Monday, January 14, 2008

Man Hunt (Fritz Lang, 1941)

***½
USA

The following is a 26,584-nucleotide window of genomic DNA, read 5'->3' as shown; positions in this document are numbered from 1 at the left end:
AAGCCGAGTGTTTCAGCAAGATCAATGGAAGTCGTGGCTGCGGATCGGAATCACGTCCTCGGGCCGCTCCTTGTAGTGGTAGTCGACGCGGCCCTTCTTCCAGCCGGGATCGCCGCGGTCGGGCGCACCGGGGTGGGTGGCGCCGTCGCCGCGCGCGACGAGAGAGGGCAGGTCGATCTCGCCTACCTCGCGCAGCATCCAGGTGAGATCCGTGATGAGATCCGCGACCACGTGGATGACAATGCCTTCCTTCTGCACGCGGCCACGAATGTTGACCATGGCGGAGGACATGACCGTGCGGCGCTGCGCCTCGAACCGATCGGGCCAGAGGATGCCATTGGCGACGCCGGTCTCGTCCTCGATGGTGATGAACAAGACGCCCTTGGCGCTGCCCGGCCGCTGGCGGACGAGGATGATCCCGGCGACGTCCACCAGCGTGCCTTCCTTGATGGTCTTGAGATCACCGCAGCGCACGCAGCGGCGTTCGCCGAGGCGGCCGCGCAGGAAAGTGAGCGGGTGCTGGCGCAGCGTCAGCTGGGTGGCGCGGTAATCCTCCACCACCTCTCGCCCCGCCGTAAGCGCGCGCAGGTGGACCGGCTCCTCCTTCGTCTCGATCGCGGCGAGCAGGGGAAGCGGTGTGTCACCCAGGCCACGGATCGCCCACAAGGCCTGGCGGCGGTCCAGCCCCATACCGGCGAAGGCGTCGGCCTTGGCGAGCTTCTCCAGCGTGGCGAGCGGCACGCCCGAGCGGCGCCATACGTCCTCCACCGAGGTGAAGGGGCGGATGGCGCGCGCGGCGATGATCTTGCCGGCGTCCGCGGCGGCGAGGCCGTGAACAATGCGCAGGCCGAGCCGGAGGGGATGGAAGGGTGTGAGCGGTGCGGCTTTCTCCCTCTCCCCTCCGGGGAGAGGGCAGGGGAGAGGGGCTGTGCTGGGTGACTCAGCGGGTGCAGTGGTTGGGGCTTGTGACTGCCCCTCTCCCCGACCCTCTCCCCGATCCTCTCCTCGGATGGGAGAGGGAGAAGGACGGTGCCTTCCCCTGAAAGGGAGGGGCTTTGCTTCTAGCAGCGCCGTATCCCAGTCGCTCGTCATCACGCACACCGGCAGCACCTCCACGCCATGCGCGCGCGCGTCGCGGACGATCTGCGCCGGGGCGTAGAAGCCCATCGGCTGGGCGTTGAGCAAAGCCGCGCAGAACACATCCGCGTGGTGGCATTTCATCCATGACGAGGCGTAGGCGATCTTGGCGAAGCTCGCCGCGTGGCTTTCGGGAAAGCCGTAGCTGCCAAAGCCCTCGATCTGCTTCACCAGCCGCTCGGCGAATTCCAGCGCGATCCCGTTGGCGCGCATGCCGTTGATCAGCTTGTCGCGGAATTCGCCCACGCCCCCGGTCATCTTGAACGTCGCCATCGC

Fritz Lang's anti-Nazi propaganda thriller opens with one of several startling sequences: in a windy, secluded German forest, we see Hitler through a gunman's crosshairs, then the gunman takes a 'practice' shot. Subsequently, the gunman is revealed to be American-accented Walter Pidgeon playing an aristocratic English game hunter (in his defence, he does say 'cahn't' instead of 'cain't'), while the Nazi commander is played by George Sanders, speaking awkward German and flawless English. The film's conception of Britain and the British also includes a misjudged cardboard cityscape and a gut-busting attempt at Cockney by (the ravishingly beautiful) Joan Bennett. It gets difficult to determine whether you should it all that seriously, even though Fritz Lang is patently desperate that you do. The suspense setpieces at least, are handled with the expertise you'd expect.

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